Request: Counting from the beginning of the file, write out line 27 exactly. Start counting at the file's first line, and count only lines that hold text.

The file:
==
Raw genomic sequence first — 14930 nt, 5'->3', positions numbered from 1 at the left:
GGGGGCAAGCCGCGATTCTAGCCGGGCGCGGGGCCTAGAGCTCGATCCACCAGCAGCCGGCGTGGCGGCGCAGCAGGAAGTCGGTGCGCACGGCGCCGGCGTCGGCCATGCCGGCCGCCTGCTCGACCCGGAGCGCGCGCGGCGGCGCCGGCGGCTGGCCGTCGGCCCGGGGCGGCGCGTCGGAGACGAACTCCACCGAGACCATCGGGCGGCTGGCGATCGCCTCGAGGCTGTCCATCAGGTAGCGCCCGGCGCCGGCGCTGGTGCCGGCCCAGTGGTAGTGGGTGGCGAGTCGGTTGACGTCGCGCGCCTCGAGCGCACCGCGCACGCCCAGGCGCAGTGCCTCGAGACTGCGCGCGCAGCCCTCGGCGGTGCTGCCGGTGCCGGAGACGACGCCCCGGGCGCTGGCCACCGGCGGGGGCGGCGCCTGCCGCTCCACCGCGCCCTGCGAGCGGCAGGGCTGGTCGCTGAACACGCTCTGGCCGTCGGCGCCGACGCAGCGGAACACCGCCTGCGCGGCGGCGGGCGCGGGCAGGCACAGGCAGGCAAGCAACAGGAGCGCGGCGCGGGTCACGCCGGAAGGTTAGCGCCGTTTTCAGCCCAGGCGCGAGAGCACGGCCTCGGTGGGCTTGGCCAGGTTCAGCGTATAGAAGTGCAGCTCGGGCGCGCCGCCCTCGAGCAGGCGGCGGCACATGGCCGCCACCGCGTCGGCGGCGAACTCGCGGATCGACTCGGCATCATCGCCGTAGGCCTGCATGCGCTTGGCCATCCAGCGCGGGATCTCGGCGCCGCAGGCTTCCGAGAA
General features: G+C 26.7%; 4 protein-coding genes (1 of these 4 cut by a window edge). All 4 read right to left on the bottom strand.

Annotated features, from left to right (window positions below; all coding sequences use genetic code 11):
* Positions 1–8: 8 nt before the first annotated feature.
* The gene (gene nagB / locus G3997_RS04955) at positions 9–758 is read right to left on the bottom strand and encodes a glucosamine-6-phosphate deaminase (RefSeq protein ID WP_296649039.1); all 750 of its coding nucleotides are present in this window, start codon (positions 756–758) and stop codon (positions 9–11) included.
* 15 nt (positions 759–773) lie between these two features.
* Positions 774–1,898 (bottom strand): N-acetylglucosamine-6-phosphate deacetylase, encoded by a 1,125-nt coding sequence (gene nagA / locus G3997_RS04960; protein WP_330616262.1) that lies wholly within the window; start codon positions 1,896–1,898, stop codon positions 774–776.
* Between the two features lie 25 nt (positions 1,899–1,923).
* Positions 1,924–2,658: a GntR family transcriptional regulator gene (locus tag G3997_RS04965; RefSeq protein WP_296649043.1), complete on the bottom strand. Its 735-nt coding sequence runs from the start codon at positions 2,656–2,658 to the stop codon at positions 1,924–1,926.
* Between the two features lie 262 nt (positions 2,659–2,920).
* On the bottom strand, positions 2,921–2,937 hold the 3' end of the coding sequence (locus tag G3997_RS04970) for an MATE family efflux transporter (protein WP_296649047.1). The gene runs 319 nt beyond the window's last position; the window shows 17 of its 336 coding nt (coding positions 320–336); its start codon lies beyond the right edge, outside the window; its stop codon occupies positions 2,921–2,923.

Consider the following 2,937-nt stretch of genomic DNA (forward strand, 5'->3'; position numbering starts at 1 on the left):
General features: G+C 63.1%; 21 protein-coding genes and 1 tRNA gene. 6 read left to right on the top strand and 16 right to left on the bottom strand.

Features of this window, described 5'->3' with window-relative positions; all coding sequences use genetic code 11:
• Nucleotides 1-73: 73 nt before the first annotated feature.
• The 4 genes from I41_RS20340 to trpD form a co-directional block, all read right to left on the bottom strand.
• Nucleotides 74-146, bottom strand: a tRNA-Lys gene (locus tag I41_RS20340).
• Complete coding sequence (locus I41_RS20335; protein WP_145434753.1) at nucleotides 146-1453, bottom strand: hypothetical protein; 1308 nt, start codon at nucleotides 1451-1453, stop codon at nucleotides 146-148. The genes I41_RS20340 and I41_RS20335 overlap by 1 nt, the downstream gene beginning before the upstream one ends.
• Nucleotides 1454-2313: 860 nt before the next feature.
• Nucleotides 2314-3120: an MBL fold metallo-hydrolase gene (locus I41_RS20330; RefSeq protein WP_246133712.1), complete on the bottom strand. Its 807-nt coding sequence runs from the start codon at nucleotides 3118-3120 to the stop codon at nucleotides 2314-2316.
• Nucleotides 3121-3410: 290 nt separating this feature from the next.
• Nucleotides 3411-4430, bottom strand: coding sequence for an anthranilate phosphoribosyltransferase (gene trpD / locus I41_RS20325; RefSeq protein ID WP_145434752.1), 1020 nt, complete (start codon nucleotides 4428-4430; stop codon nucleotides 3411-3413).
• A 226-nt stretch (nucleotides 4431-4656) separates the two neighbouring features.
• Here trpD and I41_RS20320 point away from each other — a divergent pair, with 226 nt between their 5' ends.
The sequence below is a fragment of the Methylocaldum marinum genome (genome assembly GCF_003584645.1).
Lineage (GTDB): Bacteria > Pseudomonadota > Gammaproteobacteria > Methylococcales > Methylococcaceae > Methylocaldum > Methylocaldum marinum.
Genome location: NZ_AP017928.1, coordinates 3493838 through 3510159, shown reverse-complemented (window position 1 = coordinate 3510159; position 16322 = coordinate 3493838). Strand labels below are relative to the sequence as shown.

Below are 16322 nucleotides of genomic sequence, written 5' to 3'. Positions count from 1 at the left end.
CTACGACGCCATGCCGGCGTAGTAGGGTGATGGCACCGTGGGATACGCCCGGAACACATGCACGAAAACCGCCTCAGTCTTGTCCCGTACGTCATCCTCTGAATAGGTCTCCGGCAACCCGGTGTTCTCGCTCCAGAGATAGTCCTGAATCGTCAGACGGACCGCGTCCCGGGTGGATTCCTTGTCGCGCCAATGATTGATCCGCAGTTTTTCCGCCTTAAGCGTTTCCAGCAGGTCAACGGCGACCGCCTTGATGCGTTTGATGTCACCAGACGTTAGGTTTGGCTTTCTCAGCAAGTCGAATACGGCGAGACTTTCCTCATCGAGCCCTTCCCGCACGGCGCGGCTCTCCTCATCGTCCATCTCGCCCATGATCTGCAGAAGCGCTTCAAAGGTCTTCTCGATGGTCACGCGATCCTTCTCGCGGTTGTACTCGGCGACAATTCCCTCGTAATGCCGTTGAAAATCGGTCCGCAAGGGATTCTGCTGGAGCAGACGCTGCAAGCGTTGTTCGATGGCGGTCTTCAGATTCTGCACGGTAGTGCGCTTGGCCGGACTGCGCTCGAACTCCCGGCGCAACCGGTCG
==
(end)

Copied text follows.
Lineage (GTDB): Bacteria > Pseudomonadota > Gammaproteobacteria > Methylococcales > Methylococcaceae > Methylocaldum > Methylocaldum marinum.